Set up cross-compile toolchains in Docker to save time (OpenWRT build system for AR9331)

Compiler toolchains are always annoying to set up — you install and fiddle with it until you get it working; and then if you have to re-install it later, or something breaks and you can’t figure out what, you have to try to remember what the process was that worked.

Containers like Docker, which provide an isolated environment where you can define the exact steps needed to set up the toolchain is a perfect way to save this hassle. I recently had to set up a specific version of the OpenWRT toolchain to compile code for an Atheros AR9331 router, and found that rolling the install process into a Dockerfile was the easiest way to experiment and test with the build process. Here’s a rough outline of the process:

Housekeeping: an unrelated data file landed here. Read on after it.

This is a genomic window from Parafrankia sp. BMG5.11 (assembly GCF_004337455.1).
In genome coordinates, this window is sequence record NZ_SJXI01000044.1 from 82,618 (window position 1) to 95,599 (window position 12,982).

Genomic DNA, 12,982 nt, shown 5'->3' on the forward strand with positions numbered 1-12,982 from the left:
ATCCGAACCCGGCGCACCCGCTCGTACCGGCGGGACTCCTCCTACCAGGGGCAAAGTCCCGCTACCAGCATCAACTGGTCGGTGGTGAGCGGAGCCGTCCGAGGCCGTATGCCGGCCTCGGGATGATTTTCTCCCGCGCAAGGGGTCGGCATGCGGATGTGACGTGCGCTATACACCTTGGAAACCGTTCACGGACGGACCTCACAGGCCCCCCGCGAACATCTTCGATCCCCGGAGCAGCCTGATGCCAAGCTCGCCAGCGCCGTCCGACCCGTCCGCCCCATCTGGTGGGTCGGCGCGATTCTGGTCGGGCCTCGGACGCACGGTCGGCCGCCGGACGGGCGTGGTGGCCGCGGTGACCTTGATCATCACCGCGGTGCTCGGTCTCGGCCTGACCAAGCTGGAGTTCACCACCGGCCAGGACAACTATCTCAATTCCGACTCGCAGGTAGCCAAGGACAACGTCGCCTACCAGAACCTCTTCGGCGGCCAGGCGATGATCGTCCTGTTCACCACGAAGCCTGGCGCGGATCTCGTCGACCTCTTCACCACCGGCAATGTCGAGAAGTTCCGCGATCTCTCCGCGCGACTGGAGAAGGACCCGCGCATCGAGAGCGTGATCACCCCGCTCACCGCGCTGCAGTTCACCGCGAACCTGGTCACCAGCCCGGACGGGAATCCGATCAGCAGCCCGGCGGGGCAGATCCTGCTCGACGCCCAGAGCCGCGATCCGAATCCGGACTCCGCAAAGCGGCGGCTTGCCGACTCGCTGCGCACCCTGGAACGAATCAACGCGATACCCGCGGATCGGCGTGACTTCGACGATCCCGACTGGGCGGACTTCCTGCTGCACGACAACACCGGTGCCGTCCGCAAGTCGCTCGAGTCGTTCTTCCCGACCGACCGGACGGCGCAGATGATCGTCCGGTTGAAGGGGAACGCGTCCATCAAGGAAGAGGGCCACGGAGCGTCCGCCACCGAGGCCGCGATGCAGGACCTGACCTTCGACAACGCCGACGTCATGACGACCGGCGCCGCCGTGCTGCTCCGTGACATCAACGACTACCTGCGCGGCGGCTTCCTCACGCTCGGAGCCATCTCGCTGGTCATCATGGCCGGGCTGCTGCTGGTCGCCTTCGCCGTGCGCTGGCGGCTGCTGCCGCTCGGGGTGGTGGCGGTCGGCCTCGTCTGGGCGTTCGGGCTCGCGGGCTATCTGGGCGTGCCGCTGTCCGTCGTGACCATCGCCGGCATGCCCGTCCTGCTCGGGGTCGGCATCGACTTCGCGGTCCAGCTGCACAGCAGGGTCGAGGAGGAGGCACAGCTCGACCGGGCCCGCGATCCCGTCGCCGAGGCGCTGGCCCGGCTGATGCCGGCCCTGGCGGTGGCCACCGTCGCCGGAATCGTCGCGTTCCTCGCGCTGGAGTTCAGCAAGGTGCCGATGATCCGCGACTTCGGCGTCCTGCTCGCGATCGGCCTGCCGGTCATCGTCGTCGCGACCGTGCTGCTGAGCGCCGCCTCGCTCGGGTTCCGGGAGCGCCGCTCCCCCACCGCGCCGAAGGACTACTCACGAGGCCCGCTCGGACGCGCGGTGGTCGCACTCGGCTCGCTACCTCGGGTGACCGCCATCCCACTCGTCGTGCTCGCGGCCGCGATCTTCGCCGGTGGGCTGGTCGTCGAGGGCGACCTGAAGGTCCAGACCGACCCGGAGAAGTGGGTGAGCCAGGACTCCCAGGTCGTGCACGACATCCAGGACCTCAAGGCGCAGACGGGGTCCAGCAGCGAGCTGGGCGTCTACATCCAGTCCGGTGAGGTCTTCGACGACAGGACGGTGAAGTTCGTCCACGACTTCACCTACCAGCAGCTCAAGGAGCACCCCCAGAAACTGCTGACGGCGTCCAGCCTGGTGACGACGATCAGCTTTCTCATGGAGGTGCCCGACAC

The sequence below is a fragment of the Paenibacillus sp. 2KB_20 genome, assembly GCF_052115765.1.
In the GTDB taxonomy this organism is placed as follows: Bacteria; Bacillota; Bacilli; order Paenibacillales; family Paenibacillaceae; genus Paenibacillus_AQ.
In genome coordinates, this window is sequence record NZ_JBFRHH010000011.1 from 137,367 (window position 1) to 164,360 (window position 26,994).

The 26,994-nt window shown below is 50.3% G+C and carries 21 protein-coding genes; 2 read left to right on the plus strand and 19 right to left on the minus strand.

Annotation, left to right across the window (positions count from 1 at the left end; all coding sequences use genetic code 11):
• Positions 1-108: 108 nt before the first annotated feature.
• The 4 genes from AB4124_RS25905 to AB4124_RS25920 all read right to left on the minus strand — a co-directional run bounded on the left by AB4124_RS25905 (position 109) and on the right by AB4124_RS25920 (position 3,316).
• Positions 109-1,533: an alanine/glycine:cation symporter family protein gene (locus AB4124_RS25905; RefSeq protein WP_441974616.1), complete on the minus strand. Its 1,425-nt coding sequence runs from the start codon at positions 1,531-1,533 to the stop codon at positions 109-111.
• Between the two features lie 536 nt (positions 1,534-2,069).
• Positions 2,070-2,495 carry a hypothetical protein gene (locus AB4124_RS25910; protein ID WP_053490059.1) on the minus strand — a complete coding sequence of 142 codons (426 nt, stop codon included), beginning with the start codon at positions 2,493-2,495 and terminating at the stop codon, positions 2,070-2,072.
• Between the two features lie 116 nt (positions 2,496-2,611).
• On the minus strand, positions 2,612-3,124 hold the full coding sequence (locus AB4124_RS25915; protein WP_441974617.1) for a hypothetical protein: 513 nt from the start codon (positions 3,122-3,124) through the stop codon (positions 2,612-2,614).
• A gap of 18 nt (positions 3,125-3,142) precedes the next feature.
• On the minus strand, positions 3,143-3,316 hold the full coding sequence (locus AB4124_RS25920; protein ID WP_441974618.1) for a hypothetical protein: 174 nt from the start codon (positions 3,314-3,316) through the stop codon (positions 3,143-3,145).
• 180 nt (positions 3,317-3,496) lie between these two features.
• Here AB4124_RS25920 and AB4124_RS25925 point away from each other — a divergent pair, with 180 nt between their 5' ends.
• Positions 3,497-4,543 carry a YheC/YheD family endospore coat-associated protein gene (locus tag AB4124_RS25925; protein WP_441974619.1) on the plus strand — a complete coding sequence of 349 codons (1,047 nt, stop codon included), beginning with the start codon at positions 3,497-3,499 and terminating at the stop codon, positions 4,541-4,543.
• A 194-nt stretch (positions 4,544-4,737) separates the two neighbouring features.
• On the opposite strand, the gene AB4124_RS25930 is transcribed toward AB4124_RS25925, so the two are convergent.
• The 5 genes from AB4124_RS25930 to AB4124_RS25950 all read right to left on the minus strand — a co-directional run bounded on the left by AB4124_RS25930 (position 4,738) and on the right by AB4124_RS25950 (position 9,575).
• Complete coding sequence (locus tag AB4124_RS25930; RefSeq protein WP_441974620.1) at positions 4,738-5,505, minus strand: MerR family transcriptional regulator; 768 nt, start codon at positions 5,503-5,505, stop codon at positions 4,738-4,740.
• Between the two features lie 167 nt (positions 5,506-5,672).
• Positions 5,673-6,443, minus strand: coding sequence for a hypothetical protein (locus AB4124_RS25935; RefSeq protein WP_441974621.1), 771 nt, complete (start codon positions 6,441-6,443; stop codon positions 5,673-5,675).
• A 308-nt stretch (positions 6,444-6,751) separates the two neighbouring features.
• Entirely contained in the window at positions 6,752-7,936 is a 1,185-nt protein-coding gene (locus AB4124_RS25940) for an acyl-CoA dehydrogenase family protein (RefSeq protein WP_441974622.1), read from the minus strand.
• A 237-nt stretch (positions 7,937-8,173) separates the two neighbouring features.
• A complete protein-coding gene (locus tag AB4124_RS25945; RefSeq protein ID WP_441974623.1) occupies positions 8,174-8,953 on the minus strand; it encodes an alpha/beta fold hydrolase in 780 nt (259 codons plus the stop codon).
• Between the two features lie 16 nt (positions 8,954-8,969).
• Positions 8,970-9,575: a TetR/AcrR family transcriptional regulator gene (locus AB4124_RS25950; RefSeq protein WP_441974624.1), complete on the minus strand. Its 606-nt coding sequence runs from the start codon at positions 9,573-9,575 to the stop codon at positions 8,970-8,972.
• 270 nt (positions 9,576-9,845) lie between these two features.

Going to OpenWRT’s build system installation page lists out a bunch of prerequisites. I’m using Ubuntu as the base image, which isn’t listed explicitly on the page, so I used the Debian list.

Part of the table of prerequisites, listing packages

From there, the first thing in the docker file after inheriting the base image is to apt-get these packages:

# Install build base
RUN apt-get update && apt-get install -y \
build-essential \
git \
subversion \
sharutils \
vim \
asciidoc \
binutils \
bison \
flex \
texinfo \
gawk \
help2man \
intltool \
libelf-dev \
zlib1g-dev \
libncurses5-dev \
ncurses-term \
libssl-dev \
python2.7-dev \
unzip \
wget \
gettext \
xsltproc && \
apt-get clean && rm -rf /var/lib/apt/lists/*